The Northern England Yoshinkan Dojo is dedicated to the study of Traditional Japanese Martial Arts:
Our style is Moto-ha Yoshin Ryu Jujutsu (a branch of the Hontai Yoshin Ryu Takagi Ryu lineage), under Soke Yasumoto Akiyoshi.
More information about the history of the Hontai Yoshin Ryu-Takagi Ryu lineage can be found in the archive section on our website:
The dojo is the headquarters of The North Lakes Jujutsu Association, an independent not for profit martial arts association based in Carlisle, and is the Motoha Yoshin Ryu headquarters for the UK under the supervision of the British Hombu-cho Andy McCormack.
The North Lakes Jujutsu Association was founded in 1992 by Andy McCormack and training partner Martin Elliot, with the aims of furthering their study of traditional Japanese Jujutsu, and to promote authentic Japanese Jujutsu in Cumbria and the North.
We were initially introduced to Yasumoto Soke as teenagers, when at that time (mid-1980s) as a Menkyo Kaiden teacher of Hontai Yoshin Ryu, Yasumoto sensei visited the UK teaching Hontai Yoshin Ryu Jujutsu to the World Jujitsu Federation.
Since then the standard of jujutsu and the North Lakes Jujutsu Association has grown from strength to strength, and in 2008 the association opened the Nelson Street Dojo, that features a 132m2, matted training area, changing rooms & showers, a full range of striking equipment (bags, pads, mok jong), members lockers, weight training equipment, and training weapons.
Monday – Adults and older juniors – 7:30pm to 9:30pm (Please check in advance of attending)
Tuesday – Younger juniors (5+) 6:30pm to 7:30pm, Adults and older juniors 7:30pm to 9:30pm
Wednesday – Black belt training by appointment (Please check in advance of attending)
Thursday – Adults and older juniors – 7:30pm to 9:30pm
Friday – Adults and older juniors – 7:30pm to 9:30pm (Please check I advance of attending)
It is really worth getting in touch beforehand, so we know to expect you
If anyone would like any further information please contact us via the information on our website contact page:
Below are some photos and videos from my recent trip to Japan with the UK branch of Motoha Yoshin Ryu JuJutsu – enjoy!
There is often a great deal of confusion over ‘back pressure’ and how it is ‘needed’ to gain power – this post is a re-hash of one I posted on a popular car forum a few years ago.
What is back pressure?
Back pressure is (in simple terms) the resistance to the gas flow in the exhaust system. The car exhaust is designed to get the exhaust gas out of the cylinder quickly and efficiently – the more efficient the exhaust is, the more exhaust gas is removed from the cylinders leaving them with more space to fill with new unburnt air and fuel.
When designed correctly, the exhaust gas movement can actually scavenge the exhaust gas from the cylinders leaving a vacuum within the cylinder – this can mean that it is possible for the cylinder to fill with more than it’s rated capacity of air, so yes, it is possible to get more air into the engine, even on NA engines!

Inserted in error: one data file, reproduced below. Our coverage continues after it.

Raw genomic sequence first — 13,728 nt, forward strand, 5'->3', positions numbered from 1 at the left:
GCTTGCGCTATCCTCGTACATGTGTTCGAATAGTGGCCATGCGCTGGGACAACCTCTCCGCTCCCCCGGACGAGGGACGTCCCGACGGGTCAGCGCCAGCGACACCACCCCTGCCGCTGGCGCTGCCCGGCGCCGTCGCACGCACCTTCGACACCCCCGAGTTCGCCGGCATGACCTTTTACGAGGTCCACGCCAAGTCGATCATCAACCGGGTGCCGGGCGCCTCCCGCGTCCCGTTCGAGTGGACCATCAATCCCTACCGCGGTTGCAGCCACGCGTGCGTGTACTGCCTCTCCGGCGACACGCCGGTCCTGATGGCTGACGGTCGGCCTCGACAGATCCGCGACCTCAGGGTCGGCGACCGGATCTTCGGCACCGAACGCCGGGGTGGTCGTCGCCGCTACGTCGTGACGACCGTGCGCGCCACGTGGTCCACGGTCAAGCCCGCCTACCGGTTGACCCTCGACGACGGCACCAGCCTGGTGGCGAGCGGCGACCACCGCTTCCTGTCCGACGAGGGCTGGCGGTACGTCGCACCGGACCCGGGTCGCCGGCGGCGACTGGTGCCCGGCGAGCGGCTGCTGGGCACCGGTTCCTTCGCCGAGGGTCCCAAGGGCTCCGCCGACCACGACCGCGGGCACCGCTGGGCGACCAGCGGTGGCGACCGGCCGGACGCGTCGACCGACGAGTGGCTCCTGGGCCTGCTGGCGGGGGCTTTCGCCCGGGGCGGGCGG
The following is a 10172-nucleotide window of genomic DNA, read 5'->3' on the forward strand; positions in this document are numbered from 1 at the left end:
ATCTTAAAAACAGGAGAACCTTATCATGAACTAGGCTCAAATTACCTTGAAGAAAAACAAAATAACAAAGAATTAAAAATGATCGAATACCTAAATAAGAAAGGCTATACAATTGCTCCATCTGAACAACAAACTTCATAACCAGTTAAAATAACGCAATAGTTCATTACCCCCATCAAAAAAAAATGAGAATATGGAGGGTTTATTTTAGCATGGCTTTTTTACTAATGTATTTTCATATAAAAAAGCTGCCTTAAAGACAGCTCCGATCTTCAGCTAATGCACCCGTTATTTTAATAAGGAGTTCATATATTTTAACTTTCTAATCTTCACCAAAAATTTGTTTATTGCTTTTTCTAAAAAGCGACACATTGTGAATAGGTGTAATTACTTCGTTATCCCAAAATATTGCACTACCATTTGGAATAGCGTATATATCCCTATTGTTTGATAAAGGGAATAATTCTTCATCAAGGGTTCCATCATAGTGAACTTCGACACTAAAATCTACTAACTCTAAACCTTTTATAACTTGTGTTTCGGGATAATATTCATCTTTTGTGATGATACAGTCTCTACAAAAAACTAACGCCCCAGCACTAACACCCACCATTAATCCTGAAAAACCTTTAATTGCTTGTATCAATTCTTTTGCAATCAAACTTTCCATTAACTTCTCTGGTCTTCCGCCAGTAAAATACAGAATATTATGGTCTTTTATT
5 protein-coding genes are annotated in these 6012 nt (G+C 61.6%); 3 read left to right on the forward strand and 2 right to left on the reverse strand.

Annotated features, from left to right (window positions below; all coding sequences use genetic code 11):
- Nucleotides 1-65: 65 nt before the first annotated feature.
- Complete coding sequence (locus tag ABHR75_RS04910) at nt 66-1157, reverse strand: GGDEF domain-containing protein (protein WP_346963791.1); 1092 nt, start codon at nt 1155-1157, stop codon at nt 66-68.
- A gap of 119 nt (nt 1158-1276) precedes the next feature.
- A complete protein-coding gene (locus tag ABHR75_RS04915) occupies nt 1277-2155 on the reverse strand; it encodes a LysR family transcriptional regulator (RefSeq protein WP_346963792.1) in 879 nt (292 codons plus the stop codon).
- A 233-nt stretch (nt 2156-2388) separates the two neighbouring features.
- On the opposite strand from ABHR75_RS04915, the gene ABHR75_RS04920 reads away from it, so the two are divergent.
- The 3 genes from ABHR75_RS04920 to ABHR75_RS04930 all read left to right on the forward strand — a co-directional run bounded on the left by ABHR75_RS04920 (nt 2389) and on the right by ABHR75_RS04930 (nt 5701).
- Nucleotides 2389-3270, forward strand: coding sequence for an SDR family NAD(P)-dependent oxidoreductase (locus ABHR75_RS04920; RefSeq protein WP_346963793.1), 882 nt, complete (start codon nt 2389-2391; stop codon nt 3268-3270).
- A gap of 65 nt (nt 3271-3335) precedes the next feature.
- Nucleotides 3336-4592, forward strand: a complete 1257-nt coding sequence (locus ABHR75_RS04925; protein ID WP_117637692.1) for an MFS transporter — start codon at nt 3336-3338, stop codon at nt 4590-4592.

The pipework length/diameter has a big effect on how much back pressure is present in the exhaust system (this includes the design of the exhaust manifold/header).
Increasing the diameter of the exhaust pipes (for most people, this will be through a change of the catback pipework so centre section and backbox) will result in a slower exhaust gas velocity. Reducing the gas velocity will then result in a rise in back pressure. It is this reduction in gas velocity that, at lower and mid-range rpms will actually increase back pressure and in turn reduce the power output in this rpm range. Depending on the increase in size, you could potentially lose power across the whole rpm range of the engine.
When you add a straight through catback exhaust system to your car, even if you stick to the OEM pipe diameter, you are generally removing restrictions which were present in the old system. At lower and mid-range rpms this can often have the effect of losing power low end, and upping it towards the top end of the rpm range. This is why many people find that a new catback exhaust system has left their car feeling sluggish when driving at low rpms, but feels better at the top end (where the old exhaust restrictions were limiting gas velocity and therefore limiting top end power).
What you really want is an exhaust pipe that is as narrow as possible whilst keeping back pressure as close to zero as possible – the diameter of the pipe is determined by the preferred peak power rpm range. A small diameter pipe will give higher gas velocity at lower rpm hence a power band lower down the rpm range, whereas a larger diameter pipe will give higher gas velocity at the higher rpm range, hence a power band higher up the rpm range.
The idea that back pressure is needed is completely incorrect – what you actually need is a high gas velocity and as little back pressure as possible.
The PDF linked below is the beginnings of the Management Guide I’m putting together for how we use SCCM in our school environment. Plenty more sections will be added over time and will be used by our IT Support Team (and anyone who may super cede us) as a reference for the day to day tasks that are likely common across many school computer networks.
It is not an install guide, instead it covers how we use vanilla/SCCM 2012 to:
Manage users (single and bulk)
Setup an existing computer
Deploy an OS via PXE
Add NIC and other drivers to SCCM for boot and for the OS deployment process
Create an application from an MSI package and deploy it
As time allows I will be adding:
Deployment of applications via script/exe/custom MSI with transform file
Managing Device Collections
Checking logs for AV etc.
Offline servicing of the OS images to insert Windows Updates into the build image
How we manage WOL/scheduled shutdown
Altering a user or computer GPO